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- I have migrated!! August 3, 2014
- Monthly Book Round-up: July 2014 August 1, 2014
- Miss Peregrine’s Home For Peculiar Children | Book Review July 31, 2014
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Let me start out by saying that this book was TOTALLY an impulse buy. The Fiance should have seen it coming when we left church and I said, “hey, let’s check out the [local] bookstore, it’s been a while.”
Part of my reason for going was because I’m a sucker for cats and knew the store had just adopted two after their previous bookstore cat had passed away. But let’s be serious, I was in the mood for some book perusing, something I haven’t gotten to do in quite a while.
So in we walk, immediately greeted by Huck, one of the new cats, which made me smile. I roamed around for a bit, but ultimately ended up at their fantastic YA/fantasy section. Which got me talking to an employee and one of the owners (dude, I could spend all day talking about books, thank goodness Fiance is a patient man). At one point, I was asked if I had read Splintered (no, but I’ve heard about it?), so she pulled out the book. I always prefer hardbacks because I think they’re prettier, but it’s been a long time since I’ve been so enamored by a book cover. Oh my gosh, it’s just beautiful. They told me the story premise, showed me the sequel that had just come out (equally as beautiful), and I was hooked.
Really, Fiance should be happy I left with only one book purchased… but that’s probably because I knew I was getting more for my birthday!
Anyway, if you are ever in the small town of Wellsboro, PA (Pennsylvania Grand Canyon, anyone?), I highly recommend checking out From My Shelf. They’ve got a ton of books, are very passionate about what they do, and it’s always good to support local businesses!
Alyssa Gardner, a descendent of Alice (from Alice in Wonderland), can hear bugs and flowers talking, but ignores them because it’s exactly how her mother ended up in a mental asylum. However, in an effort to break the family curse and save her mother, she travels to Wonderland and tries to fix the things that Alice messed up. Except that her best friend and crush, Jeb, follows her down the rabbit hole. There’s also Morpheus, her Wonderland “guide,” whom she knows from her youngest years as a close friend, but no longer feels like just a “friend.” The real Wonderland is nothing like Lewis Carroll ever wrote, and she must use the help of both men to successfully set things right and return home.
Let me start off by again saying how gorgeous this book is. Not just the pictured slipcover, but the front cover, binding, title pages, and chapter headings are great as well. I was so impressed that I actually looked at the copyright page to see who had done the work: the title page art was done by Nathalia Suellen, and Maria T. Middleton designed the book. Amazing job all around.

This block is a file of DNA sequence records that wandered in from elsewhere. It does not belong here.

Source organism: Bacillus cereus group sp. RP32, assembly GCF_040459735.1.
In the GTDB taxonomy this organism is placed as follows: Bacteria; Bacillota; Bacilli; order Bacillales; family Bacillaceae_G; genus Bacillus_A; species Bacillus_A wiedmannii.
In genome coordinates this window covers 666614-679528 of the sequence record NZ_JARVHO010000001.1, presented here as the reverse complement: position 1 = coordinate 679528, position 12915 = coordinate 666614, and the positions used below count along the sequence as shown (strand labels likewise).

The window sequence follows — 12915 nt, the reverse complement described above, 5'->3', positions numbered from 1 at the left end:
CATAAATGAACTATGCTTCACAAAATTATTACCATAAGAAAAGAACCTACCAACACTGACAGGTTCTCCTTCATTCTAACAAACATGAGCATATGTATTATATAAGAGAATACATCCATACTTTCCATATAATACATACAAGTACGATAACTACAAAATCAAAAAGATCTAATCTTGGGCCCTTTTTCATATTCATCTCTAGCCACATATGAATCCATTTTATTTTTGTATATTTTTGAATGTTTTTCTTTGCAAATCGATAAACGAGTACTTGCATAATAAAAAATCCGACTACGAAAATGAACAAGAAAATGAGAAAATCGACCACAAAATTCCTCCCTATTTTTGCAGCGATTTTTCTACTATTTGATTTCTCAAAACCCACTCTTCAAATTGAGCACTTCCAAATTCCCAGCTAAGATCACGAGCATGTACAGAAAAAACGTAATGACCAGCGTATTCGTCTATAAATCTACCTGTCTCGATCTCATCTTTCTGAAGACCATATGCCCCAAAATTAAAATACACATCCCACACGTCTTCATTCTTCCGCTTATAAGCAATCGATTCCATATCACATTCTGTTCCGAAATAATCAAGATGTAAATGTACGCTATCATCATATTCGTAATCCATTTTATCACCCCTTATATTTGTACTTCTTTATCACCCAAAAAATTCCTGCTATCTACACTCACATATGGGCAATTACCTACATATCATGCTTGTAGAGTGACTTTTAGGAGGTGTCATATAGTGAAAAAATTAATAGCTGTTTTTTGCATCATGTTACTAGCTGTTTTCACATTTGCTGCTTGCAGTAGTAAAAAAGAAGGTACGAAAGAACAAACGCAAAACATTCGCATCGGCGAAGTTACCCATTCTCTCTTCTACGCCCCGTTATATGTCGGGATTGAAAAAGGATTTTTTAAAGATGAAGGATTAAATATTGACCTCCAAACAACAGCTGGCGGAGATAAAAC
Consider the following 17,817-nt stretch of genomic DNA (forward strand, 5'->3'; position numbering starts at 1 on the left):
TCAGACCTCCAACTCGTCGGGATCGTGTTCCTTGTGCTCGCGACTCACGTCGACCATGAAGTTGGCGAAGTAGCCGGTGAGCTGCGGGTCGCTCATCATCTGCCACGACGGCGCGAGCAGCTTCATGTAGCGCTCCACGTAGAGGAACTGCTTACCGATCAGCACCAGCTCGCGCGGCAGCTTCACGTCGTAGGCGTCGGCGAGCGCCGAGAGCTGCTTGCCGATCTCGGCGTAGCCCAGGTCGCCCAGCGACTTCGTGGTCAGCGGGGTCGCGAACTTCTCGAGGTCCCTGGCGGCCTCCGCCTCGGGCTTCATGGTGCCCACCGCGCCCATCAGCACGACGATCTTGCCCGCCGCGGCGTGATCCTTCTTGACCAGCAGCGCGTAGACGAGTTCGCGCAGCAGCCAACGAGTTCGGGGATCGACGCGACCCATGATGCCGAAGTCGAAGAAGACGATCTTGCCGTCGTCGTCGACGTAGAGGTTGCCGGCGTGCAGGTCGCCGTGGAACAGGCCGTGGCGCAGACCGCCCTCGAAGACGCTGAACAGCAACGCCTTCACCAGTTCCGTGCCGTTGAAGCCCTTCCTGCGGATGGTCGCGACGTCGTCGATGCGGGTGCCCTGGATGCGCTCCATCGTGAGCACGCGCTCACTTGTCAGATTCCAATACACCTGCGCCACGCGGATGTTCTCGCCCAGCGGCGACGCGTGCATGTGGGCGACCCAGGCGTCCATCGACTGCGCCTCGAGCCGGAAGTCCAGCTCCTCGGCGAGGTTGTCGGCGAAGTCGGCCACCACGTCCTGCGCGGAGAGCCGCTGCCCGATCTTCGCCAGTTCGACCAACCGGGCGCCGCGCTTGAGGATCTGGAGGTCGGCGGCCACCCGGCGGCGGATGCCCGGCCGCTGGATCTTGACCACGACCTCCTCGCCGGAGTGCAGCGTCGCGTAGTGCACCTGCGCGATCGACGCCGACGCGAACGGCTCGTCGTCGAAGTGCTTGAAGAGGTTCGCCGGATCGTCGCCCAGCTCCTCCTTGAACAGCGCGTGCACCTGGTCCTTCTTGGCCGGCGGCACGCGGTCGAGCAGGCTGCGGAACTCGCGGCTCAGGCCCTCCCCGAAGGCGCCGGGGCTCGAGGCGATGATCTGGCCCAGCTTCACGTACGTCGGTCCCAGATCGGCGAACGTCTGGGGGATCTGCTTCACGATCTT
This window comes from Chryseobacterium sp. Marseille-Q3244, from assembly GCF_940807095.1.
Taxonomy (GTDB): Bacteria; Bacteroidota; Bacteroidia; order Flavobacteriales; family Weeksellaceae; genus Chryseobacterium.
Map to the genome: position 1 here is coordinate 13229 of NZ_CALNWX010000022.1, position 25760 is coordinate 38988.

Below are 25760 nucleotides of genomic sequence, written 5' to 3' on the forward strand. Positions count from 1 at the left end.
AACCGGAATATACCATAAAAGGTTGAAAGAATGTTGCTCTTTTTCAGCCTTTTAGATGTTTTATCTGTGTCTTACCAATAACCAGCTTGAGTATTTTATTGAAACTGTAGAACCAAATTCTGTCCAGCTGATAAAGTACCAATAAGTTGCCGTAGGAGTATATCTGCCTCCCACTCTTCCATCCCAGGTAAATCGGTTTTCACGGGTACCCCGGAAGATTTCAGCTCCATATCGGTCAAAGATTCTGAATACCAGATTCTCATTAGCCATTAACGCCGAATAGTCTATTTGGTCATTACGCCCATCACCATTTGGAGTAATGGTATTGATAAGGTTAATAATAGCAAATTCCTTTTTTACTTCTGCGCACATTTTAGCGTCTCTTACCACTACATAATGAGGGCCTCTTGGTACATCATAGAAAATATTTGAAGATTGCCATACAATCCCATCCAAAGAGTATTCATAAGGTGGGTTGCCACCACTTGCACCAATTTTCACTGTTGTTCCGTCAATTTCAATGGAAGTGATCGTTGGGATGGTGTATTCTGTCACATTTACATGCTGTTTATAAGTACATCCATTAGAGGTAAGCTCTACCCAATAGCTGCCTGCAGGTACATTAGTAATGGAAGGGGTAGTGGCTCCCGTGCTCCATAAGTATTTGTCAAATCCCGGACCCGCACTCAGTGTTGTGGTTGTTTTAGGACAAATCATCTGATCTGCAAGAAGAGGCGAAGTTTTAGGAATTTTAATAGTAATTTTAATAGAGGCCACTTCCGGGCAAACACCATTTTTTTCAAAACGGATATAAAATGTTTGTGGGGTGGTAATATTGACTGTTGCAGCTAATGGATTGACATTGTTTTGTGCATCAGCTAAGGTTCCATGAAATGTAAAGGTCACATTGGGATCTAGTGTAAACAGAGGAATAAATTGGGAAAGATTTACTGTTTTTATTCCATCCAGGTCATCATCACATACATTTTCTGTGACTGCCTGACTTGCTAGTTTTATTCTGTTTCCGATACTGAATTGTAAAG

Splintered is somewhat a retelling of Alice in Wonderland, except not. The first chapter opens up with Alyssa making art out of bugs, because killing them makes them stop talking to her. Oh boy, we’re already taking a trip down the rabbit hole, aren’t we? As the story progresses, you learn that Alyssa is a descendent of the original Alice, and that not everything is right in the world. Suddenly, bizarre things start happening, more bizarre than the talking bugs and flowers. She decides she needs to get answers from her mother, who is in a mental hospital.
Next thing you know, she’s in Wonderland herself, and that’s when the real fun begins, especially because Jeb has followed her. She travels through the land, fixing things, all the while fighting simultaneous feelings about both Jeb and Morpheus, and wondering who/what she really is.
There were several twists to this book that I never saw coming, especially near the end. It was an easier read, and yet super engaging. I never wanted to put it down. The nice part about the book was that the ending was somewhat wrapped up, and less of a cliffhanger. Of course, there were lingering “what-ifs” that made you want to delve into the next one, but the book didn’t just STOP, like White Hart by Sarah Dalton had. I’ve already gone back to the bookstore for the sequel, but I haven’t felt the need to immediately jump into it (at least until I finish the Divergent series), which is nice.
My only reservation with this book is that it uses the traditional female-can’t-make-up-her-mind-between-two-men storyline. Maybe I’m just noticing it more now that I’ve started writing reviews, but I feel like the YA fantasy genre tends to really lean on typical character relationships that have been used a thousand times. Don’t get me wrong, I actually loved the conflict in this book, and perhaps that’s why this love triangle is used so often. It just made me think of Twilight from time to time. (Why do books keep reminding me of Twilight lately??? Odd.)
I highly recommend this book to anyone who loves a good fantasy, a retelling of classic fairy tales, and/or Alice in Wonderland in general. I don’t think you’ll be disappointed!
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“Books to the ceiling, Books to the sky, My pile of books is a mile high. How I love them! How I need them! I'll have a long beard by the time I read them.” - Arnold Lobel
Reading without reflecting is like eating without digesting - Edmund Burke
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